19

I need the uppercase of this sign $\varepsilon$ how to I get that?

11

There is a Unicode symbol U+2107 "Euler Constant" that at least looks like an uppercase variant of \varepsilon. The following example shows the symbol for different Unicode math fonts for users of XeLaTeX or LuaLaTeX:

\documentclass{article}

\usepackage{unicode-math}
\setmathfont{latinmodern-math.otf}
%\setmathfont{Asana-Math.otf}
%\setmathfont{xits-math.otf}

\begin{document}

\newcommand*{\cs}[1]{%
  \texttt{\textbackslash#1}%
}
\newcommand*{\test}[1]{%
  {\setmathfont{#1}$\varepsilon$} &
  {\setmathfont{#1}$\Eulerconst$}% 
}
\begin{tabular}{lll}
Macro name: & \cs{varepsilon} & \cs{Eulerconst} \\
Unicode code point: & U+03F5 & U+2107 \\
\hline
Latin Modern Math: & \test{latinmodern-math.otf} \\
Asana Math: & \test{Asana-Math.otf} \\
XITS Math: & \test{xits-math.otf} \\  
\end{tabular}

\end{document}

Result

  • This is clearly a math symbol, but it's has a name indicating a very specific meaning. So should one use u+2107 or rather u+0190 in math cases, where the Euler constant is not meant? – Toscho Jul 1 '13 at 22:42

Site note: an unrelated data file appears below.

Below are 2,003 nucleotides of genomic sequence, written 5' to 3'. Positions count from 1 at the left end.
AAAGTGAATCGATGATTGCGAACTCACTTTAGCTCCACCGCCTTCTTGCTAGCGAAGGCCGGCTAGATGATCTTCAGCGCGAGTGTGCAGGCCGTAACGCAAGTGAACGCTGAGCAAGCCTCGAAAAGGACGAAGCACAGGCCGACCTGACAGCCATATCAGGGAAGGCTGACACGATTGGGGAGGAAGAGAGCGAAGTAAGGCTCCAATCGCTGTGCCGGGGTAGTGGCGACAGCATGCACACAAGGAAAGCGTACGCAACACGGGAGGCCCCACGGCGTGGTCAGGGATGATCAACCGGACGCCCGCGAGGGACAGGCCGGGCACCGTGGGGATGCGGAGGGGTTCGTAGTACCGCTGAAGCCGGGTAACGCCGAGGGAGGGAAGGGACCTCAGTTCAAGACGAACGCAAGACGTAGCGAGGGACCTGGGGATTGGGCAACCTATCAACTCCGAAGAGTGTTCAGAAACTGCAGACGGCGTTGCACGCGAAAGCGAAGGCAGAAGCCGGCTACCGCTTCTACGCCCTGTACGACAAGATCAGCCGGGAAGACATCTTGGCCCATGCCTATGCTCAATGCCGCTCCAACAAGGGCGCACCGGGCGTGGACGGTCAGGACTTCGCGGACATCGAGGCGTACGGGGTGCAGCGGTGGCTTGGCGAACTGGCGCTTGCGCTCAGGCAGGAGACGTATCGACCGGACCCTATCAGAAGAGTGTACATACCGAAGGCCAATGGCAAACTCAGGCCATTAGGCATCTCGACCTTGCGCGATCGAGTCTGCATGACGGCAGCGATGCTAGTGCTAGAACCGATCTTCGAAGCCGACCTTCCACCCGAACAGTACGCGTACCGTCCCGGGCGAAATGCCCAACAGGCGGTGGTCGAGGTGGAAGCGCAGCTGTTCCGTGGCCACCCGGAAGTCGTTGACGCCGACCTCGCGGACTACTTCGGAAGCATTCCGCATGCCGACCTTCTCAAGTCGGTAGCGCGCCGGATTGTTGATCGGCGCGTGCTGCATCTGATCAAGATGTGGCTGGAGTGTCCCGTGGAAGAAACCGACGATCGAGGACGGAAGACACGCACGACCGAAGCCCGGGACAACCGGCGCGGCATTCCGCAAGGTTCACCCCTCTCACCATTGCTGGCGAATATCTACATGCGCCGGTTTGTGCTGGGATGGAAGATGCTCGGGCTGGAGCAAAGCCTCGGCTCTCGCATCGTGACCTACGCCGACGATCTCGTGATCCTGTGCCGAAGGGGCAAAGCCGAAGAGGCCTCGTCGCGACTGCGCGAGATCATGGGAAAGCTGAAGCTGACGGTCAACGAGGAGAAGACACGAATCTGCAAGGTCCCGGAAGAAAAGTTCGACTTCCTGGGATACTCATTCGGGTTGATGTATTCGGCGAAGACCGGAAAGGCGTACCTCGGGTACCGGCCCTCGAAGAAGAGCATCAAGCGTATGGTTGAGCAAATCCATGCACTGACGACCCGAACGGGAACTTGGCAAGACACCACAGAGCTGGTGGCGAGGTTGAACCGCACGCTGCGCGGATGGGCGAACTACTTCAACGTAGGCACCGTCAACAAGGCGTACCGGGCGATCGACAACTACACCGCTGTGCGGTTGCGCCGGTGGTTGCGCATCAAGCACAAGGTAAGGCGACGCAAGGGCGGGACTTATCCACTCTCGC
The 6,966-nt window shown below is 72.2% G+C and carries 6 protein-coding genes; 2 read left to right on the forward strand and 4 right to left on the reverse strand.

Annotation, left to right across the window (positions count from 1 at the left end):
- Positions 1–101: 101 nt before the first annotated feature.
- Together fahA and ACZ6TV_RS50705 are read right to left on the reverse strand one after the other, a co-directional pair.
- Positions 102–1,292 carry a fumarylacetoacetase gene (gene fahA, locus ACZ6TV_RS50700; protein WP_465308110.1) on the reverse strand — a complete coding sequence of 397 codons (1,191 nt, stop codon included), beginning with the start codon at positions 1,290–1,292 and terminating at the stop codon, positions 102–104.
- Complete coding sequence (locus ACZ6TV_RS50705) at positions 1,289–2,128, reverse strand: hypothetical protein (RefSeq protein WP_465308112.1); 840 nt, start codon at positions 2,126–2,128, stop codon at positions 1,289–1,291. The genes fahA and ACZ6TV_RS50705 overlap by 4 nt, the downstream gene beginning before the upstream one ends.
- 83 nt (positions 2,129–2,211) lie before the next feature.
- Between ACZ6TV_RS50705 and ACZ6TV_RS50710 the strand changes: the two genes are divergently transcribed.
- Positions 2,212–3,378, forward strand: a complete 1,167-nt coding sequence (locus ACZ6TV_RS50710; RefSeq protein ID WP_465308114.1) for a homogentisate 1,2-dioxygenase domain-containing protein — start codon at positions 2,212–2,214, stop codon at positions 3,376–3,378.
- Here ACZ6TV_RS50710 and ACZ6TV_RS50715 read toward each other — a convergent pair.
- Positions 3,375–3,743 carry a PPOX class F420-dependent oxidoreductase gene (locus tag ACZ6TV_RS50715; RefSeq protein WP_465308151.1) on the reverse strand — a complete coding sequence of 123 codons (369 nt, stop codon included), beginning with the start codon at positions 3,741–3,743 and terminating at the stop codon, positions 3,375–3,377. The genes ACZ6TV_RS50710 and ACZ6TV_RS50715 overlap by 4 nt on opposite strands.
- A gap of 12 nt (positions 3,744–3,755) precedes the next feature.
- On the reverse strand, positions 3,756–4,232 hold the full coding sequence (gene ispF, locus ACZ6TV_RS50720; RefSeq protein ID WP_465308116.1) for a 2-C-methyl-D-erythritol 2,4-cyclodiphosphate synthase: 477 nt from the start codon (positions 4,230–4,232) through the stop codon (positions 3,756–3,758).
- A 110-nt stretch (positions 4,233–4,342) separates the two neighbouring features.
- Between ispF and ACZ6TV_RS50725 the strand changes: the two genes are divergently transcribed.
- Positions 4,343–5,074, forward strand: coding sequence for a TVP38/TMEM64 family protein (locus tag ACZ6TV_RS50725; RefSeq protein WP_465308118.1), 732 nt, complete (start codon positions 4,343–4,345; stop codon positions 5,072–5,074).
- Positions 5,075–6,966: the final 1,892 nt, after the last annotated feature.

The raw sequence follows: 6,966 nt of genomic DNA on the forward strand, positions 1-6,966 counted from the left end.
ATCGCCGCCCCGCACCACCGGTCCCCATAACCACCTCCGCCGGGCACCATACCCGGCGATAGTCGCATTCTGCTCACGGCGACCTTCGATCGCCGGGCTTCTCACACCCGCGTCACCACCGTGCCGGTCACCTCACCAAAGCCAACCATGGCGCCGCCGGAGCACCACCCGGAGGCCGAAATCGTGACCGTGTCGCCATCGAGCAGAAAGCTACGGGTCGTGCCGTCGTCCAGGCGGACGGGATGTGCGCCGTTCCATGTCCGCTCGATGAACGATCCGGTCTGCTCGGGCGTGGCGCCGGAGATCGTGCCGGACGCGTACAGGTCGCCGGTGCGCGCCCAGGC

35

Found the answer here:

It turns out, it's not an epsilon, but a curved letter "E". To enter it in LaTeX, simply do \mathcal{E}.

  • Thanks, this should be the accepted answer because you don't have to jump through hoops. – DerManu Jul 3 '15 at 16:54
3

The letter is available in the T4 encoding for African languages, which is not very widespread: in the standard TeX distributions, only the CMR family is supported.

On the other hand, several OpenType or TrueType fonts have the glyph, precisely U+0190 LATIN CAPITAL LETTER OPEN E, rendered Ɛ.

So it depends on your setting. If you use pdflatex and Computer Modern fonts, a variant of this answer allows to define a glyph that changes size in subscripts/superscripts:

\documentclass{article}
\usepackage[T4,T1]{fontenc}
\makeatletter
\newcommand{\do@openE}[1]{%
  \mbox{\fontsize{#1}\z@\usefont{T4}{cmr}{m}{n}\symbol{130}}%
}
\newcommand{\openE}{\mathord{\mathchoice
  {\do@openE\tf@size}
  {\do@openE\tf@size}
  {\do@openE\sf@size}
  {\do@openE\ssf@size}
}}
\makeatother

\begin{document}
$E\ne\openE_{E\ne\openE}$
\end{document}

enter image description here

However the T4 encoded font is only available as bitmap and you might need to increase the default resolution (which is 600dpi) and creation mode for METAFONT.

If you're in a XeLaTeX/LuaLaTeX setting, then any font that has the glyph can be used, here CMU Serif (similar to the default Latin Modern)

\documentclass{article}
\usepackage{unicode-math}
\newfontfamily{\cmuserif}{CMU Serif}

\makeatletter
\newcommand{\do@openE}[1]{%
  \mbox{\fontsize{#1}\z@\cmuserif\symbol{"0190}}%
}
\newcommand{\openE}{\mathord{\mathchoice
  {\do@openE\tf@size}
  {\do@openE\tf@size}
  {\do@openE\sf@size}
  {\do@openE\ssf@size}
}}
\makeatother

\begin{document}
$E\ne\openE_{E\ne\openE}$
\end{document}

enter image description here

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